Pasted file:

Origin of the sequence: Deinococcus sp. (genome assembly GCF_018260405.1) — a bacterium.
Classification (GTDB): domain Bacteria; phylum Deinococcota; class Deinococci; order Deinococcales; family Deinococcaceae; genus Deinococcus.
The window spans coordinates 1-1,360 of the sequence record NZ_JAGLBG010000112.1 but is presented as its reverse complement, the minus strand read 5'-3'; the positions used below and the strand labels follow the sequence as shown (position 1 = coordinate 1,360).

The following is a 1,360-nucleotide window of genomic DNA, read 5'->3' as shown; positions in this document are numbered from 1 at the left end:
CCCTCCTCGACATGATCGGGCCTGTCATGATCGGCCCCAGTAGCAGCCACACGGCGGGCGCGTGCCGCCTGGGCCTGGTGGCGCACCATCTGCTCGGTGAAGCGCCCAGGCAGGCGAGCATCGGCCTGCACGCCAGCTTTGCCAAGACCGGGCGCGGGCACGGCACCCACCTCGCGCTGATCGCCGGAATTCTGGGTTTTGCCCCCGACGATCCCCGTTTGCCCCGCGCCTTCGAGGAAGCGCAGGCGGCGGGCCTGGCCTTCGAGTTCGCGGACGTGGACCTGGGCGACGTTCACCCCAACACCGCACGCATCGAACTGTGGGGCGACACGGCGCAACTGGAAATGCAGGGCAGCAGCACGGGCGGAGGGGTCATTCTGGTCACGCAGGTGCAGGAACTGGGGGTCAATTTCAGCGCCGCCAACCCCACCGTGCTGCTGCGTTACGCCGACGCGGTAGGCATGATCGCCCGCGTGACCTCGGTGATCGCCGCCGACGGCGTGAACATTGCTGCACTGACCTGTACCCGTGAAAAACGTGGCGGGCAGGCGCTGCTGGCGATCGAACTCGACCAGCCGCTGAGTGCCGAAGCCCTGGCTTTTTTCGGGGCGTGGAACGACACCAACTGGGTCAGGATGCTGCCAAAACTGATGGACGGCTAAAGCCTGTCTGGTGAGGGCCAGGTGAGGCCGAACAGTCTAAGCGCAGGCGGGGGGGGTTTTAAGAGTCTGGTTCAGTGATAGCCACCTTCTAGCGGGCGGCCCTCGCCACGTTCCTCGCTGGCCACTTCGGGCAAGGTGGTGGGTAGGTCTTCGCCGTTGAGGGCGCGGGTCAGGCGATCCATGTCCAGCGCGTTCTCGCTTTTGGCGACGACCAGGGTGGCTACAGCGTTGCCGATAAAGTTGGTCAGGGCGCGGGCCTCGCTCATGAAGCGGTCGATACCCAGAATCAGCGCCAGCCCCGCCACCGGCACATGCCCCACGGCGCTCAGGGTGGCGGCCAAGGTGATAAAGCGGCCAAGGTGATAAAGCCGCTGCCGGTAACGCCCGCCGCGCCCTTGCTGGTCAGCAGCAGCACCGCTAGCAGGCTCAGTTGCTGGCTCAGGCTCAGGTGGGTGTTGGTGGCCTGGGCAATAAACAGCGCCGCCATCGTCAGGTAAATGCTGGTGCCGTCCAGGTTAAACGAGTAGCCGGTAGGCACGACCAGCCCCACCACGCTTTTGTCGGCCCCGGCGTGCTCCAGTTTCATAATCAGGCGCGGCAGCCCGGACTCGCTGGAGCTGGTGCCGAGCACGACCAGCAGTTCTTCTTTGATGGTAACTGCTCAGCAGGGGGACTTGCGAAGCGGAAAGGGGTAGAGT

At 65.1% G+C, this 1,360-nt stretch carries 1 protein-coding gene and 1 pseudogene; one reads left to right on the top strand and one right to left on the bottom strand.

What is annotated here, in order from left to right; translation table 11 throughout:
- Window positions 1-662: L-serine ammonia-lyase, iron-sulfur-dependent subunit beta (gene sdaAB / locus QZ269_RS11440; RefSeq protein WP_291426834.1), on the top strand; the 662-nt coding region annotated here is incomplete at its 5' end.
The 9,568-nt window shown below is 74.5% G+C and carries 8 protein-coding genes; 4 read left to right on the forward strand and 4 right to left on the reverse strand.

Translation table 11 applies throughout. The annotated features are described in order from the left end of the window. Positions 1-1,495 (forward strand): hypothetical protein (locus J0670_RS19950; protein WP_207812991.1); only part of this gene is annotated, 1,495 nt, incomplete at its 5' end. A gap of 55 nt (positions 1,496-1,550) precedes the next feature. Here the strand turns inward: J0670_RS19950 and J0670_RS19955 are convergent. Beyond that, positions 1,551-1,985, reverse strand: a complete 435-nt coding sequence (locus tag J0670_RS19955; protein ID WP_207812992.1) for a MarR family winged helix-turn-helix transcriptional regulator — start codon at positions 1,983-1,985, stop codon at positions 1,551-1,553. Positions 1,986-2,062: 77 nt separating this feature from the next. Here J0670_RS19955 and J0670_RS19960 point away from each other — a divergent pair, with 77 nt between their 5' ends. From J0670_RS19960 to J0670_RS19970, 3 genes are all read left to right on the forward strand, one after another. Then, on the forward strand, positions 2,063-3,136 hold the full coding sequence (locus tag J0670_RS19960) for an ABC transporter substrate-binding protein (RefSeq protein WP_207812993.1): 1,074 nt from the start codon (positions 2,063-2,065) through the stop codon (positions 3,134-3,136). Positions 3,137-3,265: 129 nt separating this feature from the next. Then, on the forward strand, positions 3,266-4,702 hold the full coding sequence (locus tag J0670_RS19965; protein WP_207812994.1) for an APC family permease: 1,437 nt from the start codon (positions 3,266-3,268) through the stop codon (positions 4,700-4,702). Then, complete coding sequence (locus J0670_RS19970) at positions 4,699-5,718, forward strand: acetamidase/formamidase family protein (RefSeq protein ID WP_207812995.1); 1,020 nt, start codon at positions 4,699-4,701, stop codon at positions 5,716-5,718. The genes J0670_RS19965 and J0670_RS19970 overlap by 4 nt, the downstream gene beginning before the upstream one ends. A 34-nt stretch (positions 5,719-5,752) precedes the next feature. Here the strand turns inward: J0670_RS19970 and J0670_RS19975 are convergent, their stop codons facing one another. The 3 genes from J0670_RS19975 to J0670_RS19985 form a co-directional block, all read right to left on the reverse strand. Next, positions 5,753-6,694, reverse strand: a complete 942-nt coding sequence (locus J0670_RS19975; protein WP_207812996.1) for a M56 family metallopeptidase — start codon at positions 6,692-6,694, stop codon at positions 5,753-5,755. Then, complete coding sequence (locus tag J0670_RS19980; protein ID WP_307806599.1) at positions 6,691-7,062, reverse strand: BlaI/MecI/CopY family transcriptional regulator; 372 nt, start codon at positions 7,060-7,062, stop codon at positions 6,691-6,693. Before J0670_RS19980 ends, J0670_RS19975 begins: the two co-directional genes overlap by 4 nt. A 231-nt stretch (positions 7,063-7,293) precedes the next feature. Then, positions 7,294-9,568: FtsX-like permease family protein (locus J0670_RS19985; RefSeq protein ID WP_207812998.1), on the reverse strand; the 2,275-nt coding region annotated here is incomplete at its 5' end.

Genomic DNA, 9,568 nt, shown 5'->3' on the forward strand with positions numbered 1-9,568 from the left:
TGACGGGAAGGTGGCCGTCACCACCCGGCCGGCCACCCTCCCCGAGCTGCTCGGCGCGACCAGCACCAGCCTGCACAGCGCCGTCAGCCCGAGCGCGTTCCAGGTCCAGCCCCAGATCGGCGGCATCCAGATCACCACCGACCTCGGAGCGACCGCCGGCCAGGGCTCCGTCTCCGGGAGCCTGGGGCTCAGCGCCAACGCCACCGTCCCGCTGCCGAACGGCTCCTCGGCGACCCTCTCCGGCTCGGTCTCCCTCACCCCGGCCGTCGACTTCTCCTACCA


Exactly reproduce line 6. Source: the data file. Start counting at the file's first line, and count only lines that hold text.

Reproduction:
At 65.1% G+C, this 1,360-nt stretch carries 1 protein-coding gene and 1 pseudogene; one reads left to right on the top strand and one right to left on the bottom strand.